In drafting Zach Wilson earlier this year, the Jets handed their franchise over to a quarterback that has the potential to be a superstar.
His elite arm talent and playmaking ability have led fans and pundits alike to use Wilson's name in the same sentences as Patrick Mahomes and Aaron Rodgers.
Even in his debut—a loss to the Panthers in Week 1—Wilson flashed his skills outside of the pocket, making defenders miss before firing the football down the field.
Wilson's style of play is fun to watch. It's a source of highlight material and once he masters it, there's a good chance Wilson will blossom into a top-tier quarterback in this league.
After Sunday's clunker in New York's home opener against the Patriots, however, Wilson's head coach Robert Saleh is preaching a different approach for the signal-caller going forward.
"It's OK to play a boring game of football," Saleh said following the loss to New England. "He's an electric dude. He's competitive as crap and he wants to win so bad, but sometimes it's OK to be boring. That's probably the biggest lesson he can take out of this one."
Those comments were a result of Wilson's four-interception day, a performance rooted in poor decisions, forcing the football rather than restraining himself and checking down to find the open man.
Wideout Corey Davis took the blame for one of Wilson's interceptions on Sunday after the ball slipped through his fingers, but the other three were throws that the rookie wants back.
"I’ve got to start better and then really we’ve just got to execute better across the board," Wilson said. "I’m going to take that this week and it’s on my shoulders. I’ve got to do better."
Take Wilson's fourth and final pick of the afternoon for example. Yes, the Jets needed 28 yards for a first, but it was only second down. Rather than lofting a deep ball right to Patriots safety Devin McCourty, Wilson could've bought time with his feet or simply thrown the ball away.
The quarterback mentioned some confusion on that play, perhaps hinting at an incorrect route or miscommunication. Either way, it was an ill-advised throw.
It's easier said than done for a rookie quarterback to throw the ball away, but it sounded like Wilson got the message after the game, even before watching any film.
"I’ve just got to take care of the ball and as soon as it’s not there, the checkdown’s not there, throw the ball away, get out of the pocket, throw it away, make a play, whatever," he said. "I felt like I was seeing the field well. We’ve just got to execute and I’ve got to make good decisions."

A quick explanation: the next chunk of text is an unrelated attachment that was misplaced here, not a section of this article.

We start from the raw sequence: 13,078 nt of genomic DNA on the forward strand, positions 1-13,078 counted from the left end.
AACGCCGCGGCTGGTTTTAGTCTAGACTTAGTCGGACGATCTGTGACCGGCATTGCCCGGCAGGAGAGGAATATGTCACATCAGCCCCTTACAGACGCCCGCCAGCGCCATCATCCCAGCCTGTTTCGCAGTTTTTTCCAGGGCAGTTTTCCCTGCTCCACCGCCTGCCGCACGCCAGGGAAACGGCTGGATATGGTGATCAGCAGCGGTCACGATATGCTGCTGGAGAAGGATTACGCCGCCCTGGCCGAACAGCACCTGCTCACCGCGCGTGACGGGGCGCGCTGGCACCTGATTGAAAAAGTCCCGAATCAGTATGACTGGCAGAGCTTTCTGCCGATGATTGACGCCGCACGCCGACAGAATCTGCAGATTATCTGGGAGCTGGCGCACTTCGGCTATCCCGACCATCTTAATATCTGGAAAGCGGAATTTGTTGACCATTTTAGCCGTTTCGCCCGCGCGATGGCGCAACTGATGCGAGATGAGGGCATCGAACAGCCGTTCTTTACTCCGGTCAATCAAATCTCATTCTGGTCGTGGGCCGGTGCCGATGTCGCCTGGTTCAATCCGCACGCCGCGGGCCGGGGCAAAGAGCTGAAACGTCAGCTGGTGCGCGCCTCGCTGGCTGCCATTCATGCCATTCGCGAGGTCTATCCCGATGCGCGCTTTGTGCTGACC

On the other side, Patriots rookie quarterback Mac Jones frequently hit his receivers in the flat, dinking and dunking effectively all afternoon. It wasn't necessarily the sexiest approach, and Wilson ended up with more passing yards on the day (210 to Jones' 186), but New England's signal-caller extended drives, setting his supporting cast up for success and most importantly, he took care of the football.
Wilson's maturity will come with time. There were always going to bumps on the road during the BYU product's first year at this level. But there's a balance between being conservative and being smart.
The best quarterbacks in the NFL are able to be patient, taking what they are given while waiting for the defense to make a mistake and open the door for an explosive play. If you try and do too much, as Wilson has done routinely over his first two games, then teams can beat themselves.
All that being said, Wilson recognized that he still needs to trust in his instincts and his talent when the football is in his hands. When he's able to flush previous mistakes and mix that confidence with an improved approach, the sky may very well be the limit for No. 2 in green and white.
"Every single play is a new play. I’ve just got to tell myself, ‘Hey, I can’t be gun-shy, I got to swing it around, I’ve got to still be aggressive down the field, especially when we’re down, and I’ve got to take care of the ball.’ When things don’t go right, you’ve just got to move on."
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